Future of work 14 Jun 2021 5 min read
In May, during his presentation at the Wall Street Journal’s Future of Everything Festival, WeWork’s CEO announced something rather peculiar to a remote audience.
"It's pretty obvious that those who are overly engaged with the company want to go to the office two-thirds of the time at least," said Sandeep Mathrani. "Those who are least engaged are very comfortable working from home."
The comment received swift reaction on social media, from both CEOs and employees alike. Many people also called out Mathrani’s vested interest in flex space. The flexible office space that flex players offer for many companies could be more attractive than signing long-term traditional leases post-pandemic. Three days later, however, Mathrani clarified his comments in a post on LinkedIn in response to the backlash. "It was not my intent to cast a negative light on those who are working from home and I apologize if my comments were not clear," he concluded.
The whole debacle came at a time when many workers themselves have reported feeling more productive at home, a recent survey from Upwork shows. More importantly, however, Mathrani’s comments raised questions about what it means to be “engaged” in the first place—especially during COVID-19. Nearly half of German firms, including many startups in Berlin and Munich, are allowing employees to work from home following the coronavirus crisis. One thing is clear: work-from-home is here to stay.
At the same time, though, employees have been feeling an increasing amount of work-from-home fatigue—and it’s not only just now-studied zoom fatigue. Loss of motivation, unhealthy working habits, and overworking have become par for the course for many employees in Germany, and around the world. At a time when fatigue has become a feeling many officer workers are intimately familiar with, what can companies do to keep employee engagement high?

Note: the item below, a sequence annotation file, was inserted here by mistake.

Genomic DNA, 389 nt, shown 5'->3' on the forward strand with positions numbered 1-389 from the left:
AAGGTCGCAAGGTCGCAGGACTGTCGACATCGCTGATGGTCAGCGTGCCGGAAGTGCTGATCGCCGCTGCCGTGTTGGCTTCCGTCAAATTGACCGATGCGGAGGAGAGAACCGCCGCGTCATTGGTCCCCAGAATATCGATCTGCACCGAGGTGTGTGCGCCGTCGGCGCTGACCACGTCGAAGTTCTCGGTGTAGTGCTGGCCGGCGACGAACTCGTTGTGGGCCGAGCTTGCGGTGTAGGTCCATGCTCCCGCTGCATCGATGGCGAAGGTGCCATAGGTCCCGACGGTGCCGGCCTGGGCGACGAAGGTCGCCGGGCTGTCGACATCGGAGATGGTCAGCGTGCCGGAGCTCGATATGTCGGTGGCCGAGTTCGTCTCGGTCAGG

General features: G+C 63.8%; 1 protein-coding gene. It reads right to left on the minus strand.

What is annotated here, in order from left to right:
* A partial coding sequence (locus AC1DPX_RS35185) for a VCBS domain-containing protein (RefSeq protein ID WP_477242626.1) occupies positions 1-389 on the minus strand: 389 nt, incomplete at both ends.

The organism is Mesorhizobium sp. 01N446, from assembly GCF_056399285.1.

We’ve now been working in our continually evolving COVID-19 world for nearly one year. Here are a few ways to keep dispersed team members informed, motivated, and engaged during these times:
1. Communicate, communicate, and communicate.
We’ve heard it so many times, but the C-word continues to be critical across all company levels. However, it’s important to keep in mind that what may have worked in the early days of COVID-19 likely may not be working now. It’s also about how you communicate within your company. Keeping an open mind and proposing new forms of communication are just as important as communicating at all. For some teams, that may mean a weekly coffee catch-up every Thursday. For others, it could be breakout rooms on Zoom that devote time to answering any questions an employee might have. Across the board, however, management needs clear streams of information that are based on empathy and understanding. Even if they may not have every answer to every question, providing updates (e.g., “We don’t have this information today, but we do expect to have it ready by X date”) is better than saying nothing at all.